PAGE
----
by Rhonda Vaughan (nee' Wharton)

 

In 1964, Ralph Wharton, a preacher in Bogalusa, Louisiana, became interested in the island of St. Vincent as a mission project, and after exploring the island and raising the necessary support, he moved his young family to the island in August of 1965. I was nine years old at the time.  

When we arrived in St. Vincent, there were a few Christians, who had been converted by a radio preacher from the States, Winston J. Massiah, but they were not assembling anywhere. The first meeting of the church took place in the city hall building, and consisted of our family of five and a few of the locals. After a few weeks, when we had had time to receive our belongings, build our furniture, and acquire a house, the church began meeting in our home located on the main street running through town.

         Because Daddy had advertised a Bible correspondence course and had enrolled a number of students from throughout the island, he began making trips to the villages where these students lived, teaching them, baptizing them, and holding street meetings to teach others.With the converts from the correspondence course lessons and from the preaching being done by Daddy and the local boys, and because travel to and from Kingstown was too difficult to make it possible for everyone to come to our home for worship, Daddy began driving to where the young Christians were.

A typical Sunday consisted of worship in our home at 7:00 AM; at 8:05 sharp, Daddy would leave for the town of Troumaca on the northwest side of the island, and would pick up passengers along the way. At 10:00 AM Daddy would conduct the worship service in Troumaca, and drive back to Kingstown for lunch, arriving between 12:30 and 1:00. At 2:00, Daddy would leave for Lowmans on the eastern side of the island, picking up passengers along the way, and at 3:00 PM the worship service there would begin. He would then return to Kingstown, dropping off his passengers, arriving about 5 PM. After supper, and a short rest, he would conduct the evening service in our home at 7 PM.

         The roads on St. Vincent were very narrow, winding, and steep, and maneuvering a Volkwagen van around some of those curves was quite treacherous.

As the young men he converted developed their knowledge and understanding of the scriptures and their abilities to preach, they were able to take some of the preaching responsibilities from Daddy, and on the days that Daddy was ill and unable to drive the route, Mother would take over the driving.

        My sister and I never went on this Sunday route with Daddy, but during the week when Daddy would go to the villages to teach or to look for meeting places where he could hold worship services, we would go with him. Along the way, we would see the farms on the steep hillsides, the ragged huts among the concrete block houses that dotted the landscape, and the children in their rags, and often even going naked.These were all images that burned into our minds.

          After three years of work on St. Vincent, Daddy had either directly through his own efforts, or indirectly through the efforts of the young preachers he had taught, establish 10 congregations. Because the church in Kingstown had outgrown our living room, Daddy spearheaded the purchase of a large house in the center of the city and overlooking the city from a hilltop.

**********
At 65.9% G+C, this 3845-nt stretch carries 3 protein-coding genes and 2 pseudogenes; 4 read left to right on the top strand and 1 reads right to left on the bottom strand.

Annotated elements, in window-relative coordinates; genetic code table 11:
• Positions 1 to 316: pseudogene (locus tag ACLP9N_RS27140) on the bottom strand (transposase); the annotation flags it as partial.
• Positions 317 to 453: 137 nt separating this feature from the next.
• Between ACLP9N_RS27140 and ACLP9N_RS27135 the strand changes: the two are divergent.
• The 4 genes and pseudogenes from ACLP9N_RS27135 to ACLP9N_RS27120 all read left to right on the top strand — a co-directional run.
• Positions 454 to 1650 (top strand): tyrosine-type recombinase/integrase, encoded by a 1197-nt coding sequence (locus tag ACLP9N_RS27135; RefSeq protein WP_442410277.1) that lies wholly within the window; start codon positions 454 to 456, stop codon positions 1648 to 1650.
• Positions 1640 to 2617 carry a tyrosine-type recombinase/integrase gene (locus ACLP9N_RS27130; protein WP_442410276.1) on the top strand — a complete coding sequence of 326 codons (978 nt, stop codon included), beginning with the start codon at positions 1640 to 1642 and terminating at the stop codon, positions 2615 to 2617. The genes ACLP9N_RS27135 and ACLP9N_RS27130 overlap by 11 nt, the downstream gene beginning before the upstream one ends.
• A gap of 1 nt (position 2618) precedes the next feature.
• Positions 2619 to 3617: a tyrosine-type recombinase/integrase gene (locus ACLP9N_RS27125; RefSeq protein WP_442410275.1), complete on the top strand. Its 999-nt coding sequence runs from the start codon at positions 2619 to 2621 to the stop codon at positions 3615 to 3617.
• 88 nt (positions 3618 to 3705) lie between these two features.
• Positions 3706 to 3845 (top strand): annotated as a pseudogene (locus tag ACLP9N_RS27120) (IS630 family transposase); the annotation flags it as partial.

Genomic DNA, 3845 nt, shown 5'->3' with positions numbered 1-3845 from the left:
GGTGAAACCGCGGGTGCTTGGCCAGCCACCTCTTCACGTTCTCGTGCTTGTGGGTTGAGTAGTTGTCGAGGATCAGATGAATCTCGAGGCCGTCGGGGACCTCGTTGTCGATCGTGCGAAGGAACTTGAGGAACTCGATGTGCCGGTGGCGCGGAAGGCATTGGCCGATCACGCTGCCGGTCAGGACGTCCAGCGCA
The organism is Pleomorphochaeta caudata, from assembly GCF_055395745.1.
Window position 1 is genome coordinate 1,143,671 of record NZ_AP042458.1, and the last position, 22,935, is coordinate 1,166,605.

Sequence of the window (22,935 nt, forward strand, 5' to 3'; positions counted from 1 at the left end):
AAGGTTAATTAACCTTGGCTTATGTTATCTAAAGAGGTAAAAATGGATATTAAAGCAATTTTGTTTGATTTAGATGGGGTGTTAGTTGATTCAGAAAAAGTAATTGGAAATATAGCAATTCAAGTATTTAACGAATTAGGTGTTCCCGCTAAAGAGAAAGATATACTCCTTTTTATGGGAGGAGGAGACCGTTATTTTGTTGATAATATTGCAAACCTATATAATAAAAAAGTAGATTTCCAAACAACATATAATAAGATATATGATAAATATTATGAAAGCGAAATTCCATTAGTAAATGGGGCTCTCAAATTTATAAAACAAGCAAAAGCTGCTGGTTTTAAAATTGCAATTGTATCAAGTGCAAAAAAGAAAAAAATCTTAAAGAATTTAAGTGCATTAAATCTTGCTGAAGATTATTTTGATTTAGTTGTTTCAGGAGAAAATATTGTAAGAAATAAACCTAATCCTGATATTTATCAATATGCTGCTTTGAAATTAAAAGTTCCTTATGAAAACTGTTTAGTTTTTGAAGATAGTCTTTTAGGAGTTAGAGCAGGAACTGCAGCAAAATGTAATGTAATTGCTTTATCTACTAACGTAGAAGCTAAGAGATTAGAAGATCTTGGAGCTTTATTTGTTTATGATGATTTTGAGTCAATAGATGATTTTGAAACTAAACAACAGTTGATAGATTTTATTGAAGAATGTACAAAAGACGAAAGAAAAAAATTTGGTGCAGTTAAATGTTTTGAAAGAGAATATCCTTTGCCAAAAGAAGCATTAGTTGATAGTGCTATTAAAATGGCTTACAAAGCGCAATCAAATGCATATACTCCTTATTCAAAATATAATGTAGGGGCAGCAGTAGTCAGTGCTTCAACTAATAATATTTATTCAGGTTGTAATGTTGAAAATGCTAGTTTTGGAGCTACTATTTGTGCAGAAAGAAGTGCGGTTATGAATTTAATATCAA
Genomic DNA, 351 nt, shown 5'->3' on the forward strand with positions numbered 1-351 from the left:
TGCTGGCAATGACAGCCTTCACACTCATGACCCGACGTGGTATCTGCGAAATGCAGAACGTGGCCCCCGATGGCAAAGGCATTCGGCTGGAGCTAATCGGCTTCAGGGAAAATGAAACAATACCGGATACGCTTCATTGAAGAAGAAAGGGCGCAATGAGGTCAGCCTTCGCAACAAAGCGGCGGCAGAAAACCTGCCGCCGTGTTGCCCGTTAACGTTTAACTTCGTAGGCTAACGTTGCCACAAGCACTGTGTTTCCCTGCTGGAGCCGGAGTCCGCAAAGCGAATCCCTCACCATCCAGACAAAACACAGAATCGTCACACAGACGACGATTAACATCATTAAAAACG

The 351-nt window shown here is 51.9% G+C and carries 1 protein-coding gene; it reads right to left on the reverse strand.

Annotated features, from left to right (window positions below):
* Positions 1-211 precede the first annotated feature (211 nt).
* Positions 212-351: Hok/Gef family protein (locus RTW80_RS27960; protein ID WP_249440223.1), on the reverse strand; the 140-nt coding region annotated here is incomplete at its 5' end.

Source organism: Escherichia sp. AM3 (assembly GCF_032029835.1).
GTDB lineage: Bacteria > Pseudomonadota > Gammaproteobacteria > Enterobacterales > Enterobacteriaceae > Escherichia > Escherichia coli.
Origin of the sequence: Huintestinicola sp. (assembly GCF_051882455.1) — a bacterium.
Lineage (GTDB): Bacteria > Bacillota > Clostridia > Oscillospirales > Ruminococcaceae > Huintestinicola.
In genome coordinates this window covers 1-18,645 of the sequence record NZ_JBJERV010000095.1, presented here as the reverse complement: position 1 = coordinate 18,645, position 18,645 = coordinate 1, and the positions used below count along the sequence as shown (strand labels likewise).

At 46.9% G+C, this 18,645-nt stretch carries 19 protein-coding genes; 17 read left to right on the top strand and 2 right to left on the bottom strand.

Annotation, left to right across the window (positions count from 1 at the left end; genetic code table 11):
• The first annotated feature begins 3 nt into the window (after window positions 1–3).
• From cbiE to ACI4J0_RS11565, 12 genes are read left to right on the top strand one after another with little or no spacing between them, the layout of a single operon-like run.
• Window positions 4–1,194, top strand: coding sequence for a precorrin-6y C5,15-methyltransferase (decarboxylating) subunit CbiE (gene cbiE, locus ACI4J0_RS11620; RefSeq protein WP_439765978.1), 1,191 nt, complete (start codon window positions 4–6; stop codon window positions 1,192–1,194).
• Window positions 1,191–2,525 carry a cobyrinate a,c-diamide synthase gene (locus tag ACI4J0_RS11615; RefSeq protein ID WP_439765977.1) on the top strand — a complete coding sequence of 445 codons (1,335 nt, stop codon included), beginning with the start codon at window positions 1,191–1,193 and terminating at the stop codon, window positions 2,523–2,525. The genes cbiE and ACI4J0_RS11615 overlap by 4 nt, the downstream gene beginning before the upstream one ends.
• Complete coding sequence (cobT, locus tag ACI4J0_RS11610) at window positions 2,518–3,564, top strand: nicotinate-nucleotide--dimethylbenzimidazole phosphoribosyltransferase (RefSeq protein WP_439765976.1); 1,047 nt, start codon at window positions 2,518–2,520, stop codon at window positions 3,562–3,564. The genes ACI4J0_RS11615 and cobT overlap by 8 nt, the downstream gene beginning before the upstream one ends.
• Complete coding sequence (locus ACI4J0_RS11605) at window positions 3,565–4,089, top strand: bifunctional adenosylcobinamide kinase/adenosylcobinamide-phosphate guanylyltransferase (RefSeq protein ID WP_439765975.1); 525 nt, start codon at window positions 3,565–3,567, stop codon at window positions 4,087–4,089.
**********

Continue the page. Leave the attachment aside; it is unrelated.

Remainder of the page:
Mother brought us children back to the States in August of 1968, and Daddy returned in February 1969 after introducing the new missionary to the work there and holding services in the new building.

        For over 40 years I have wanted to return to the Caribbean to do mission work. I remembered with great fondness the people we left behind and with sadness the poverty of so much of the population. One little girl who had walked past our house regularly was bald from pulling out and eating her own hair. After telling my husband about the poverty that we saw there, he offered to send me to see what the situation is there now. Is there still poverty? Do children still go hungry? Is there a need for a soup kitchen or some other program? What can we do?

        The first thing my sister and I did when we arrived on Sunday night, August 16, 2009, was to visit the church Daddy left behind. It is still active and strong and growing. We also found a Baptist Bible College of the Caribbean, headed by Pastor Desmond Fessal. He said there are still hungry children on the island; many go to school with no breakfast and have no lunch to take; lunch is provided by the schools, but for many children their school lunches are the only hot meals they ever get, and for some of those, it is the only true meal they get at all. Pastor Cecil Richards of the Kingstown Baptist Church told us that because of adult illiteracy, lack of job training, and an insufficient number of jobs available many parents are unable to adequately provide for their children.

As a result of our trip, CAFC, Inc., (Christian Aid for the Caribbean) has been formed to feed the hungry children on the island of St. Vincent in particular, but as we become aware of the needs on other islands, we would like to be prepared to meet those needs as well.

        We ask for your prayers that the Lord will guide all those involved in this work that has now begun, that we may have wisdom in administering the funds that are donated so that as many children may be fed as possible.